Tributes to reggae music legend who battled racism in Birmingham
Steel Pulse drummer Steve ‘Grizzly’ Nisbett has died aged 69
Tributes have been paid to a Perry Barr pioneer who helped pave the way for racial equality.
Steve ‘Grizzly’ Nisbett fought racism head-on in the 1970s through his love of reggae music and founded the brash and brilliant Birmingham band, Steel Pulse.
The drummer was born in Nevis, a tiny island in the Caribbean before migrating to Saltley in 1957. A keen dog-lover, Grizzly latterly lived in Pendragon Road, Perry Barr.
On Thursday, January 18, though, Steel Pulse announced the death of their former band member, aged 69.
A statement read: “It is with a heavy heart that we must pass the sad news that today, our brother, our friend, our time keeper for so many years, original founding member of Steel Pulse, Steve “Grizzly” Nisbett has passed away suddenly and unexpected.
“As we the Steel Pulse family far and wide have lost someone so close to us, we will still take the stage in a few hours on the Jam Cruise, knowing that the joy that Grizz had bringing the Steel Pulse music and message to our beloved fans around the world, will continue on today, and his spirit, love, and love for you all will ring out across the seas, touching your heart and ours.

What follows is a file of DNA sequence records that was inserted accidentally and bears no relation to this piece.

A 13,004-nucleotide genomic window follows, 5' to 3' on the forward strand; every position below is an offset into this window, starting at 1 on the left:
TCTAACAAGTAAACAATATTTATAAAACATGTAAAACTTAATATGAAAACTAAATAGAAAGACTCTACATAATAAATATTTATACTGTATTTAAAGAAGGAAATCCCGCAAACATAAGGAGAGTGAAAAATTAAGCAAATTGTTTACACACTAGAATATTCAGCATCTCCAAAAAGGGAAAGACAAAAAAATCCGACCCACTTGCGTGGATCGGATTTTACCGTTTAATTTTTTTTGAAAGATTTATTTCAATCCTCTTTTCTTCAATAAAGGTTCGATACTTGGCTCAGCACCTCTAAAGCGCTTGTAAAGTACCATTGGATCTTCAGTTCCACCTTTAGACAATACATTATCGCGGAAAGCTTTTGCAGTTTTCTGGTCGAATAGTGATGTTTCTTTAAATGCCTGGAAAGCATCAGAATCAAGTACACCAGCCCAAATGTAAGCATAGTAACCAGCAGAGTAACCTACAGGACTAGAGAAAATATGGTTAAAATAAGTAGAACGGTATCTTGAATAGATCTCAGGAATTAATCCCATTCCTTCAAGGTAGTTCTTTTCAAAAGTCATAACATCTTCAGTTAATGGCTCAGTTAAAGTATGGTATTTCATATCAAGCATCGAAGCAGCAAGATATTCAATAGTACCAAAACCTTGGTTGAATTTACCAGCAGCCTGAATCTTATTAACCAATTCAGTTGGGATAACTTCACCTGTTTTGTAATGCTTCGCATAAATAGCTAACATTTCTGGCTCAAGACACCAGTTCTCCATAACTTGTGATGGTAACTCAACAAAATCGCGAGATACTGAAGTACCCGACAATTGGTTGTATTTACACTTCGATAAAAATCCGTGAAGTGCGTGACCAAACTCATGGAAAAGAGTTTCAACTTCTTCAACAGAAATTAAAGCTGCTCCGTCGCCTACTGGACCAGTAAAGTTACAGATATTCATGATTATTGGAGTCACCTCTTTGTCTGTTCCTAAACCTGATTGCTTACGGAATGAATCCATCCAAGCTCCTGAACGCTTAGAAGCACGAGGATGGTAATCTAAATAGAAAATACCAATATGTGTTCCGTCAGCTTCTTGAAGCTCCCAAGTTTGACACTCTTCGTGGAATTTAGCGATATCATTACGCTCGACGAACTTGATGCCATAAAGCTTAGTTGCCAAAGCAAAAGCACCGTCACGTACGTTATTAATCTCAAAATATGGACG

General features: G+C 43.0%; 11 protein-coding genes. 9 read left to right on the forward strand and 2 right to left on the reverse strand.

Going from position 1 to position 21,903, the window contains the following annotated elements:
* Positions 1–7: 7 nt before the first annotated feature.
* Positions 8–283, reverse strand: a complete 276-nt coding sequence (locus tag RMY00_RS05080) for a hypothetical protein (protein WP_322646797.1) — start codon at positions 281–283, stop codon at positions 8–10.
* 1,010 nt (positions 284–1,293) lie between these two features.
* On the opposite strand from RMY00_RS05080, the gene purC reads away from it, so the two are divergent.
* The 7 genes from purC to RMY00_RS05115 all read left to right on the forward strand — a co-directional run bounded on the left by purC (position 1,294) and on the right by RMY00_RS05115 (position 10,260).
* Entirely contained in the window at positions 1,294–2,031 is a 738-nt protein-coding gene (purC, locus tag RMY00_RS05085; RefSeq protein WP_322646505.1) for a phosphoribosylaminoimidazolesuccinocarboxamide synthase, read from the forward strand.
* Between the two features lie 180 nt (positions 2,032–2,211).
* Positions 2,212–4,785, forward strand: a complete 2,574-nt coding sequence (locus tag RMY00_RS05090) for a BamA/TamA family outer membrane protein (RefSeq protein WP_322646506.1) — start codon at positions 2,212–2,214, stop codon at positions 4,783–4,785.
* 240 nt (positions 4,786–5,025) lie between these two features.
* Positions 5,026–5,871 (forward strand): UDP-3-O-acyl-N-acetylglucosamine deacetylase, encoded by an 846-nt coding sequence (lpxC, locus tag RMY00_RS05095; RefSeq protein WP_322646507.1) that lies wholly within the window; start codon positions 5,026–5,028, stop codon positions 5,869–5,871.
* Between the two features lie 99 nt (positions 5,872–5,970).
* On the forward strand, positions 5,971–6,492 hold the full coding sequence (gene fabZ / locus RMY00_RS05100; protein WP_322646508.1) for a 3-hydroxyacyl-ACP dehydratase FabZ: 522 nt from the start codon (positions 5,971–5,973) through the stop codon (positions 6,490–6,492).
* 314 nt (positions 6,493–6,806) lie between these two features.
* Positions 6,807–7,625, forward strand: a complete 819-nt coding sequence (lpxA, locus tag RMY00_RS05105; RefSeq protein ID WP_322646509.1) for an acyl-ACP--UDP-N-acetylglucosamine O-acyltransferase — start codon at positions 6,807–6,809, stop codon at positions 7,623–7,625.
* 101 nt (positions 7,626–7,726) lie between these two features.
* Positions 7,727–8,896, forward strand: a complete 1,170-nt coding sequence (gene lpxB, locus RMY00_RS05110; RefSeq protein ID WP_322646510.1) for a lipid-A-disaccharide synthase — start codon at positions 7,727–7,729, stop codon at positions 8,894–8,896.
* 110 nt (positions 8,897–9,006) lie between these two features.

“Bless Grizzly, Rest In Power!”
In 1978, Grizz and the rest of Steel Pulse dressed up as the Klu Klux Klan and called out The National Front in front of millions.
The performance on the BBC meant a generation of black and mixed race youngsters in Britain knew they had someone fighting for them following years of racial hatred.
Steel Pulse released their first album, Handsworth Revolution, in 1978 with Grizzly, known as the old man of the group, retiring from the band in 2001 due to health concerns.
Article by Ashley Preece
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